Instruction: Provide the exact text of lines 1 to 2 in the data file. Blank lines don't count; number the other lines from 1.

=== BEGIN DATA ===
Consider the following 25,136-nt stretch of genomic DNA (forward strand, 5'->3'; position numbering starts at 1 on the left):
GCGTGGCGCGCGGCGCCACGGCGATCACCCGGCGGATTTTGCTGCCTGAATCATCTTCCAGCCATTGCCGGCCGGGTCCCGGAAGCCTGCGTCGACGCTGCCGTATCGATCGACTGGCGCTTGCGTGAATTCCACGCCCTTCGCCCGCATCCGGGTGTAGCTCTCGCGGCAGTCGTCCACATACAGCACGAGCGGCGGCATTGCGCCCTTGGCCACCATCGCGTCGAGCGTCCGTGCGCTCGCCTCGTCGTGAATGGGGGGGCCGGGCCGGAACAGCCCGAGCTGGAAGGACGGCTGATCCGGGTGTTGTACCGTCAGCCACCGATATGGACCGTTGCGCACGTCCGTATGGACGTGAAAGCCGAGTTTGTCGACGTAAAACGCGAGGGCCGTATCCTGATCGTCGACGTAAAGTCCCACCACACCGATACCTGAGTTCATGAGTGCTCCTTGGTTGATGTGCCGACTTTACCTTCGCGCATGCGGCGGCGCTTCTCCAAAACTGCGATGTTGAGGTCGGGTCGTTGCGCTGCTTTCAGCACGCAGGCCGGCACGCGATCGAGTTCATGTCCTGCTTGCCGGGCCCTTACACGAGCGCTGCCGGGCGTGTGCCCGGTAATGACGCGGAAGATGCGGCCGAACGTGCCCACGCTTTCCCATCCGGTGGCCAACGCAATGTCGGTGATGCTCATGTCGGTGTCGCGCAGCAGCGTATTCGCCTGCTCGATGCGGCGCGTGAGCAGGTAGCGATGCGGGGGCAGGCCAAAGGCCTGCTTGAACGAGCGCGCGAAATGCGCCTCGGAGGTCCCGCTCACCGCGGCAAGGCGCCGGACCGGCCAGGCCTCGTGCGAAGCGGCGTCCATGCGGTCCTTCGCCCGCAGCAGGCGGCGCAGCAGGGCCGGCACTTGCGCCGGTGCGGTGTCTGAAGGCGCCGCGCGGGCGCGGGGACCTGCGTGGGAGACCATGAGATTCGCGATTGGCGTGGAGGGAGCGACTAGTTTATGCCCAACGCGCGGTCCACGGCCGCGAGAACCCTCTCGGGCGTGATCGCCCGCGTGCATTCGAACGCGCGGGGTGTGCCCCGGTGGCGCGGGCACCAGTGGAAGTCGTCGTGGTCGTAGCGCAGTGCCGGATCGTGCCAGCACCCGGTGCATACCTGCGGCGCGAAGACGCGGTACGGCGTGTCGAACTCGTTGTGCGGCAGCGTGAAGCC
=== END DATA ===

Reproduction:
Consider the following 25,136-nt stretch of genomic DNA (forward strand, 5'->3'; position numbering starts at 1 on the left):
GCGTGGCGCGCGGCGCCACGGCGATCACCCGGCGGATTTTGCTGCCTGAATCATCTTCCAGCCATTGCCGGCCGGGTCCCGGAAGCCTGCGTCGACGCTGCCGTATCGATCGACTGGCGCTTGCGTGAATTCCACGCCCTTCGCCCGCATCCGGGTGTAGCTCTCGCGGCAGTCGTCCACATACAGCACGAGCGGCGGCATTGCGCCCTTGGCCACCATCGCGTCGAGCGTCCGTGCGCTCGCCTCGTCGTGAATGGGGGGGCCGGGCCGGAACAGCCCGAGCTGGAAGGACGGCTGATCCGGGTGTTGTACCGTCAGCCACCGATATGGACCGTTGCGCACGTCCGTATGGACGTGAAAGCCGAGTTTGTCGACGTAAAACGCGAGGGCCGTATCCTGATCGTCGACGTAAAGTCCCACCACACCGATACCTGAGTTCATGAGTGCTCCTTGGTTGATGTGCCGACTTTACCTTCGCGCATGCGGCGGCGCTTCTCCAAAACTGCGATGTTGAGGTCGGGTCGTTGCGCTGCTTTCAGCACGCAGGCCGGCACGCGATCGAGTTCATGTCCTGCTTGCCGGGCCCTTACACGAGCGCTGCCGGGCGTGTGCCCGGTAATGACGCGGAAGATGCGGCCGAACGTGCCCACGCTTTCCCATCCGGTGGCCAACGCAATGTCGGTGATGCTCATGTCGGTGTCGCGCAGCAGCGTATTCGCCTGCTCGATGCGGCGCGTGAGCAGGTAGCGATGCGGGGGCAGGCCAAAGGCCTGCTTGAACGAGCGCGCGAAATGCGCCTCGGAGGTCCCGCTCACCGCGGCAAGGCGCCGGACCGGCCAGGCCTCGTGCGAAGCGGCGTCCATGCGGTCCTTCGCCCGCAGCAGGCGGCGCAGCAGGGCCGGCACTTGCGCCGGTGCGGTGTCTGAAGGCGCCGCGCGGGCGCGGGGACCTGCGTGGGAGACCATGAGATTCGCGATTGGCGTGGAGGGAGCGACTAGTTTATGCCCAACGCGCGGTCCACGGCCGCGAGAACCCTCTCGGGCGTGATCGCCCGCGTGCATTCGAACGCGCGGGGTGTGCCCCGGTGGCGCGGGCACCAGTGGAAGTCGTCGTGGTCGTAGCGCAGTGCCGGATCGTGCCAGCACCCGGTGCATACCTGCGGCGCGAAGACGCGGTACGGCGTGTCGAACTCGTTGTGCGGCAGCGTGAAGCC